Nutrition for the Brain: Biotin (Vitamin B7)

berries as a source of biotinBiotin is important for healthy brain function as outlined in Dr. Robert Melillo’s book “The Disconnected Kids The Nutrition Plan.” This series, “Nutrition for the Brain,” will explore the nutrients that are most important to brain development and childhood health.


The brain is more dependent on Biotin, also known as Vitamin B7, than any other organ. Only needed in small amounts, biotin is important to maintaining a healthy nervous system regulating gene expression.


Biotin deficiencies can potentially cause neurological problems, especially for those with autism. Since nutritionally it mostly serves brain function and since autism is a brain-based condition, it makes sense that ensuring adequate levels of biotin may help children on the spectrum.


Since B vitamins like Vitamin B7 are water-soluble and not stored in the body, it’s important to get adequate amounts daily through food. Like many other B vitamins, biotin is found in a lot of the foods that you’ll want to avoid when starting out on the diet for kids with a brain imbalance — eggs, milk, legumes, and tomatoes. Other good sources of biotin include:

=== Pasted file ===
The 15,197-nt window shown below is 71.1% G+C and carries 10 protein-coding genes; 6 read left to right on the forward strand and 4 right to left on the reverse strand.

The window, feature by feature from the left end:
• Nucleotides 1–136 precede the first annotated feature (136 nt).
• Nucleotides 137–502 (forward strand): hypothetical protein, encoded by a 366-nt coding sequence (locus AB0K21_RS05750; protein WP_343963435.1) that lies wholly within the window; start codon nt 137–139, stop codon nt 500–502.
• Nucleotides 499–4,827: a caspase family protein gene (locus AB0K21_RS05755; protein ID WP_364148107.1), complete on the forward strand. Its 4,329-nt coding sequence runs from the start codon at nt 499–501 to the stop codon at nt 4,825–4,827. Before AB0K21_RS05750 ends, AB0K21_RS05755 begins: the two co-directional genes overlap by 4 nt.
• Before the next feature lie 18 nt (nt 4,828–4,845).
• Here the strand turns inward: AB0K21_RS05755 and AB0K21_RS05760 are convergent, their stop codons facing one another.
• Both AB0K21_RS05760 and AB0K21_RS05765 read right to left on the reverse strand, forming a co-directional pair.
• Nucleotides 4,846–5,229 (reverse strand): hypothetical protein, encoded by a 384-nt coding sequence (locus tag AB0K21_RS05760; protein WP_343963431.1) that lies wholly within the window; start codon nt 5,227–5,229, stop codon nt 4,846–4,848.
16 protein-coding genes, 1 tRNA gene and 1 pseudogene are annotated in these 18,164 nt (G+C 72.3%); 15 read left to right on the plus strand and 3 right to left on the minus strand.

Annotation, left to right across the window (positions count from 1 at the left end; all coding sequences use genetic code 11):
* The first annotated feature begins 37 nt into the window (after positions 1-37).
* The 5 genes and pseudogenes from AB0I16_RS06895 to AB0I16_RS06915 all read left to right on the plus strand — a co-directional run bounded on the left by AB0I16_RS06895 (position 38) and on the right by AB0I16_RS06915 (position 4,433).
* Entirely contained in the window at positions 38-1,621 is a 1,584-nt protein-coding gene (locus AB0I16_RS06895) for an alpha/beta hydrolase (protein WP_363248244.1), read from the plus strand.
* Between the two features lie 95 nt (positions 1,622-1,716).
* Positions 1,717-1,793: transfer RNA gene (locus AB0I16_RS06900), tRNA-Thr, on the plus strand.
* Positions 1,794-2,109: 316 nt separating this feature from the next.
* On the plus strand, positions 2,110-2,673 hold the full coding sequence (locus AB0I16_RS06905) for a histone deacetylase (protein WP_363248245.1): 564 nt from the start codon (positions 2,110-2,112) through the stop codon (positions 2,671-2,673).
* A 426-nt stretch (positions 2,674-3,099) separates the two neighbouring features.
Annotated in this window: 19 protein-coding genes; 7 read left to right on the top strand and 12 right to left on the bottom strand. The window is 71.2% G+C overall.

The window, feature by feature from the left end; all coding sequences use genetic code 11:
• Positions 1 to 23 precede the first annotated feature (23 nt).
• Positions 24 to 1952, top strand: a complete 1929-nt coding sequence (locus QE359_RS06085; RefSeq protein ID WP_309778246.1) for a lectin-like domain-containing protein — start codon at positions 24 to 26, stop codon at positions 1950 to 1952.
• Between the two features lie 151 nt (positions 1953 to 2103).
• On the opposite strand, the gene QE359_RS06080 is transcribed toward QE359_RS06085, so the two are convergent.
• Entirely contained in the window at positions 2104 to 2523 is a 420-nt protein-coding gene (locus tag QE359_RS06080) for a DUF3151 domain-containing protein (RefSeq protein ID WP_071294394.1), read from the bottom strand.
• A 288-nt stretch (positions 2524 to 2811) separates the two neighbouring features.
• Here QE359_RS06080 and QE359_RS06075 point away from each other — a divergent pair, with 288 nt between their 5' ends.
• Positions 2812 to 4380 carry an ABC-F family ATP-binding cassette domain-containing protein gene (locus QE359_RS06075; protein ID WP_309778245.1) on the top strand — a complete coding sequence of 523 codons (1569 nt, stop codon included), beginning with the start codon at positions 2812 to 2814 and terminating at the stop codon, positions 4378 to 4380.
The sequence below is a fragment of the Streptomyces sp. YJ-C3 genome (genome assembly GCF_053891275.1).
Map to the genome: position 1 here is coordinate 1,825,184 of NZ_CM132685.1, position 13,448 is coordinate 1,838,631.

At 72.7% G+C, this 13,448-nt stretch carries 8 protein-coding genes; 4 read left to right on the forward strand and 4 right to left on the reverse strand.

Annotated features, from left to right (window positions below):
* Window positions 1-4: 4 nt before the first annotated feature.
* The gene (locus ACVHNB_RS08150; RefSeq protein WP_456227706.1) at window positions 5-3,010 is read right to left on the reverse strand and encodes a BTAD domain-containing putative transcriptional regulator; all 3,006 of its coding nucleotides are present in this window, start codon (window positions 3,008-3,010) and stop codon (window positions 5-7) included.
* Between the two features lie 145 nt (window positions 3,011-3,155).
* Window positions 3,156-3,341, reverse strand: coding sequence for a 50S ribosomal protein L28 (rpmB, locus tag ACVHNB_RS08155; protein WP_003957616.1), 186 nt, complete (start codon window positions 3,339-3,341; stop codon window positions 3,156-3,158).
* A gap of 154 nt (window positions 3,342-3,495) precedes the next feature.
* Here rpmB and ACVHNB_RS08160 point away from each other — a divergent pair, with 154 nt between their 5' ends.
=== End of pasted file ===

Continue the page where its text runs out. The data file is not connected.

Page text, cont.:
• Almonds
  • Berries
  • Dark Chocolate
  • Cauliflower
  • Peanut Butter (organic)

More information on Biotin can be found on page 102 of my book “The Disconnected Kids Nutrition Plan.”





Disconnected Kids Nutrition Plan

Dr. Robert Melillo’s Brain Balance program has helped thousands of families across the country, offering a drug-free, scientifically based method for addressing a wide range of conditions, including autism spectrum disorders and ADHD. In this new book, he presents the nutritional side of The Brain Balance Program, featuring guidelines, tips, and kid-friendly recipes based on the latest scientific research on how food affects the brain.

Disclaimer: The information presented on this web site is not intended to diagnose, treat, cure, or prevent any disease. All information is intended for your general knowledge only and is not a substitute for medical advice or treatment of specific medical conditions. Discuss this information with your healthcare provider to determine what is right for you and your family.

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